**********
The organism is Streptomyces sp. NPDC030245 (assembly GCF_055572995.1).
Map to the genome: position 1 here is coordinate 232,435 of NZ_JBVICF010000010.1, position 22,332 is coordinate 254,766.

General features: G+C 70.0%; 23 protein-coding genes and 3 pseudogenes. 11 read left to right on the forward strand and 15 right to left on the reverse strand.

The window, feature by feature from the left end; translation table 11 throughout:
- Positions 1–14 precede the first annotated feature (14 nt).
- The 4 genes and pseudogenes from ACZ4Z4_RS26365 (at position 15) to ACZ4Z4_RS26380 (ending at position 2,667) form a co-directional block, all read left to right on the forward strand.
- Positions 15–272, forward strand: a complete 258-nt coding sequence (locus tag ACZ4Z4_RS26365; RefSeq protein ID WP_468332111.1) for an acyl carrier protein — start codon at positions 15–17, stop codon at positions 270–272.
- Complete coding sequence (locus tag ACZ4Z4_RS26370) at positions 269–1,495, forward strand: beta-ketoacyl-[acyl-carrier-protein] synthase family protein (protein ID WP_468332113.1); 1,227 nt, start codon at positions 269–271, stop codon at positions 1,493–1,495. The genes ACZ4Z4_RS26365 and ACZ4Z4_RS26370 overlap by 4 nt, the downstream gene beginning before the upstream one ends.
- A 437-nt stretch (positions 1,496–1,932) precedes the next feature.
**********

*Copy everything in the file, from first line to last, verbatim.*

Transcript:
The organism is Streptomyces sp. NPDC030245 (assembly GCF_055572995.1).
Map to the genome: position 1 here is coordinate 232,435 of NZ_JBVICF010000010.1, position 22,332 is coordinate 254,766.

General features: G+C 70.0%; 23 protein-coding genes and 3 pseudogenes. 11 read left to right on the forward strand and 15 right to left on the reverse strand.

The window, feature by feature from the left end; translation table 11 throughout:
- Positions 1–14 precede the first annotated feature (14 nt).
- The 4 genes and pseudogenes from ACZ4Z4_RS26365 (at position 15) to ACZ4Z4_RS26380 (ending at position 2,667) form a co-directional block, all read left to right on the forward strand.
- Positions 15–272, forward strand: a complete 258-nt coding sequence (locus tag ACZ4Z4_RS26365; RefSeq protein ID WP_468332111.1) for an acyl carrier protein — start codon at positions 15–17, stop codon at positions 270–272.
- Complete coding sequence (locus tag ACZ4Z4_RS26370) at positions 269–1,495, forward strand: beta-ketoacyl-[acyl-carrier-protein] synthase family protein (protein ID WP_468332113.1); 1,227 nt, start codon at positions 269–271, stop codon at positions 1,493–1,495. The genes ACZ4Z4_RS26365 and ACZ4Z4_RS26370 overlap by 4 nt, the downstream gene beginning before the upstream one ends.
- A 437-nt stretch (positions 1,496–1,932) precedes the next feature.